Audrey Kawasaki is a Japanese-American painter and illustrator based in Los Angeles known for her oil on wood paintings strongly influenced by Manga, Art Nouveau and artists like: Alphonse Mucha, Egon Schiele, Gustav Klimt and John Singer Sargent; from the most contemporary James Jean, Kawasaki’s paintings and illustrations show us graceful young girls with melancholic deep expressions.

Amy Sol is an American artist of Korean ancestry, who lives in Las Vegas, Nevada. She is a member in good standing of a loose knit community of artists practicing Pop Surreal, Lowbrow, or, as Robert Williams defines it, “cartoon-tainted abstract surrealism.”[2] She typically paints upon treated wooden panel, incorporating the grain of the wood into the painting. Her style integrates both narrative and figurative styles with the mystic.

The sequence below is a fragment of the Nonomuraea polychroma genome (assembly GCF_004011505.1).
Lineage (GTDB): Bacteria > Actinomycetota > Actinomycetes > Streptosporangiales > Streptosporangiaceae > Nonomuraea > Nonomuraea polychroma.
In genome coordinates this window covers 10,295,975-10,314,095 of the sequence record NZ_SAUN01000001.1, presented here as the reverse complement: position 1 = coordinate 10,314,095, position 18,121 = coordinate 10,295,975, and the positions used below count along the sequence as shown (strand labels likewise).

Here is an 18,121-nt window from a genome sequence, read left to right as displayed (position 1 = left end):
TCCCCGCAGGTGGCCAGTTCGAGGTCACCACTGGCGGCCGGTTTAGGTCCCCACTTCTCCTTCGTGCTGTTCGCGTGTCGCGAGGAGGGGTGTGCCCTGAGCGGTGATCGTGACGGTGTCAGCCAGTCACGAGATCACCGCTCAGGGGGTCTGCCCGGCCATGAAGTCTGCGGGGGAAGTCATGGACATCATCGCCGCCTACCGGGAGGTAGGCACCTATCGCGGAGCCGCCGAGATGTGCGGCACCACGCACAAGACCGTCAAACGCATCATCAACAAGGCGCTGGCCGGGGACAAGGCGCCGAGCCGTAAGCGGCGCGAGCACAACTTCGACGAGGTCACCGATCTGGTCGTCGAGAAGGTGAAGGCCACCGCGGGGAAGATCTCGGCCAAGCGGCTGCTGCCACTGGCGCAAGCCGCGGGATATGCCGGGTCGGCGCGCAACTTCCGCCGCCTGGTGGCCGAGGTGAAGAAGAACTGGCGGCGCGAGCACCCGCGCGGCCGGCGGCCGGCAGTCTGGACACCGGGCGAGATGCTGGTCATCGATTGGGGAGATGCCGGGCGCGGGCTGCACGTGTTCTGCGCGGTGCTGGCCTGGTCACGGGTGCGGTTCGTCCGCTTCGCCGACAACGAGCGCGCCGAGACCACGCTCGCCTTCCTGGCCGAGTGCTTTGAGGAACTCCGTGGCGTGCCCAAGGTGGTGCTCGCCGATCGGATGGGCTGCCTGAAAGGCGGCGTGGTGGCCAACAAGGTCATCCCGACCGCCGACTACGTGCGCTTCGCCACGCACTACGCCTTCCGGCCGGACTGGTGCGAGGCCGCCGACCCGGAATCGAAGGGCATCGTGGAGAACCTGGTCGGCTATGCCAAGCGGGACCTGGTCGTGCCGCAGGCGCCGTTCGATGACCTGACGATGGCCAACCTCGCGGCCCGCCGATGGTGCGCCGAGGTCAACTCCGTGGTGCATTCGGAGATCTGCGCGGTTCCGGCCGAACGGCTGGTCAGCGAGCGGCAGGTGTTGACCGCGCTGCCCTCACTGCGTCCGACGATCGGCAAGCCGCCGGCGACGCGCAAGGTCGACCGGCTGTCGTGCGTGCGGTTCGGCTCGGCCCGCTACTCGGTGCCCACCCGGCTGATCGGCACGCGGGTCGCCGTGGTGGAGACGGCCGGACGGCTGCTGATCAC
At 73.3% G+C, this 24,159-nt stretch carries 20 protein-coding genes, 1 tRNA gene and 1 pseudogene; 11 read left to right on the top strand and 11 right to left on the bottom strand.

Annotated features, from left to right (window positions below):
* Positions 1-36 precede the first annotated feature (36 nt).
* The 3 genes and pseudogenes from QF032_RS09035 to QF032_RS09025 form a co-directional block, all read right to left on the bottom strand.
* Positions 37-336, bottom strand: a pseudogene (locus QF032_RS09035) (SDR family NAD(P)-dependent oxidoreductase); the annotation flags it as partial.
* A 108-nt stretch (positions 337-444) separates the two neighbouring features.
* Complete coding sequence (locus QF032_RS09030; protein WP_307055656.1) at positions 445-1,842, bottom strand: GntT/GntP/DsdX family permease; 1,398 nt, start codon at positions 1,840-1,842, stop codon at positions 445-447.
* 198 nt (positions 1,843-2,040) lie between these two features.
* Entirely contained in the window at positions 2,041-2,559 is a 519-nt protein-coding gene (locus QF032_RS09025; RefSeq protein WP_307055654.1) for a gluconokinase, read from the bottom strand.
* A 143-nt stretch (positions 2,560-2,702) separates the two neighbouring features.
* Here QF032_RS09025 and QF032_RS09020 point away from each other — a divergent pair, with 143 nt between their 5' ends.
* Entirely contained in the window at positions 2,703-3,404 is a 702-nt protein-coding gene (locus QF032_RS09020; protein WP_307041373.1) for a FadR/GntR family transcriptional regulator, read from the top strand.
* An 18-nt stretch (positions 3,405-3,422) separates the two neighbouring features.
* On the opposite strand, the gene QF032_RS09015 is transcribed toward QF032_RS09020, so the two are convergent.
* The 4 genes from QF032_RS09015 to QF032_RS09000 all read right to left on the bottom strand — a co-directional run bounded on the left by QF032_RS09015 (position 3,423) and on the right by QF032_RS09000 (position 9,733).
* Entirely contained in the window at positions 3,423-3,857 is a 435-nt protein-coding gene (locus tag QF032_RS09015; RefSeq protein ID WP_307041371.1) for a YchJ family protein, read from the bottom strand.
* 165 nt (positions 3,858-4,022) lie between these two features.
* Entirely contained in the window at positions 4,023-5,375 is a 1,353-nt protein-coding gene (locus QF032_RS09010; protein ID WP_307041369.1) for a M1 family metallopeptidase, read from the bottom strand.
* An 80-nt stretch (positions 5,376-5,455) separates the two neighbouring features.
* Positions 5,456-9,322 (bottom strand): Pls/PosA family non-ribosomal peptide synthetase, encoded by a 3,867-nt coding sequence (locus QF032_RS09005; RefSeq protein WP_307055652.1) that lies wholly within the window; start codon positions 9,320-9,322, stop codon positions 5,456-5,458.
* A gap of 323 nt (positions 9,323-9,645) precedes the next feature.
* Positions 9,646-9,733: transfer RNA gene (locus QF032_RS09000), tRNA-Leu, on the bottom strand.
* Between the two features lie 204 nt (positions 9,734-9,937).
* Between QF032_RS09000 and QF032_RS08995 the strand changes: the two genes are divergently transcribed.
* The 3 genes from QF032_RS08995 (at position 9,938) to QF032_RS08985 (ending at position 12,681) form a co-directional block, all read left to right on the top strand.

wood really helps me a lot, and I’ve sort of become addicted to using wood panel. It’s become a really important part of the whole piece — all together — it holds the whole piece together. The grain of the wood usually is the start of the motion; the flow. The wood always reminds me to keep things moving. When you look at wood grain, sometimes — and you can almost feel the sense of something alive, of course it was once alive, but that imprint; the foot-print of it is still there. When I paint right on the wood it influences the colors I use. It reminds me to keep things really natural.